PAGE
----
‘You were good indeed to me, and gave me one (or should I say two) of the very rarest treats of my life. I daresay you saw that the ‘Mirror’ had reference and a picture [taken by her]. I should be proud indeed – for I also am an enthusiast – and keen beyond measure on the progress of the work to which you have made such magnificent contribution. Again a thousand thanks for your goodness to me.’
Flying to Paris
This flight was typical for Gertrude Bacon in that it was new and fulfilled a desire for which she had to undergo considerable discomfort, yet her love for flying shone through, being described in her usual wonderfully eloquent style.
‘The uninterrupted views were unsurpassed, especially when, in his fruitless endeavour to rise above the ‘bumps’, our pilot drove his craft higher than usual and we entered and climbed above the scurrying clouds, and I saw again that matchless scene of old ballooning days – cloudland and aloft. Kent was green and gold in the harvest, the Channel was a deep blue meadow in which a flock of white cloudlets wandered as sheep, and tiny white-horses stood for the daisies, while two endless silver ribbons that cut the world in twain represented the coasts of England and France.’
On 26 August 1919, along with the wife of the pilot Sholto Douglas (later Marshal of the RAF and Chairman of British European Airways) who sat with him in the open cockpit, Gertrude Bacon became the first woman to fly on an airline service between London and France. The journey from Cricklewood, via Hounslow to clear customs, to Le Bourguet, Paris was extremely rough, taking 4 hours due to a strong headwind. The converted Handley Page bomber with an unenclosed space in the fuselage, was ‘well-nigh prehistoric, most bitter cold (despite the fur-lined coat provided), the noise of the engines being almost overwhelming and speech quite impossible’. At Paris, it was a walk of some distance to catch a tram and, had it not been for an American lady with a tea-basket in the motor in which she was taking an afternoon’s ride, there would not have been any refreshment for many hours.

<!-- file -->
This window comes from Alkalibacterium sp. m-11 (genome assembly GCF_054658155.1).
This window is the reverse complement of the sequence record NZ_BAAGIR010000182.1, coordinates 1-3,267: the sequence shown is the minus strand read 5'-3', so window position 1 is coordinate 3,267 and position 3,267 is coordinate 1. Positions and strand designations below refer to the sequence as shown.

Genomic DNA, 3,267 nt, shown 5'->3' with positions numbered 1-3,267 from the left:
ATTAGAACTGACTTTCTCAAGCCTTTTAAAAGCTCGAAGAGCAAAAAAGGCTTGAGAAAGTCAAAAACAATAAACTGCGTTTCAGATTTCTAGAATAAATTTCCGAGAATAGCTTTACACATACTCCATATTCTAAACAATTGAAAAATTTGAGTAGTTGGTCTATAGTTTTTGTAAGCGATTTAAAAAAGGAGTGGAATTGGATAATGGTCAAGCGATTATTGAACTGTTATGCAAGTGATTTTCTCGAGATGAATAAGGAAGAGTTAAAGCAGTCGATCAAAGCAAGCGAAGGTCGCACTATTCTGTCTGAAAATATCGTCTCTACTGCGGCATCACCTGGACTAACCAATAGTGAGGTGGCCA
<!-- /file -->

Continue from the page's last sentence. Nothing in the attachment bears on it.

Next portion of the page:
On 28 July 1939, Douglas was in an aeroplane which crashed at Kirkby Moor to the south-west of Windermere. Fellow passenger Air Marshal Sir Christopher Courtney sustained a fractured kneecap and was hospitalised. Courtney was about to succeed Air Chief Marshal Sir Hugh Dowding as Air Officer Commander-in-Chief Fighter Command; instead the appointment went to Douglas.
Reverend John Mackenzie Bacon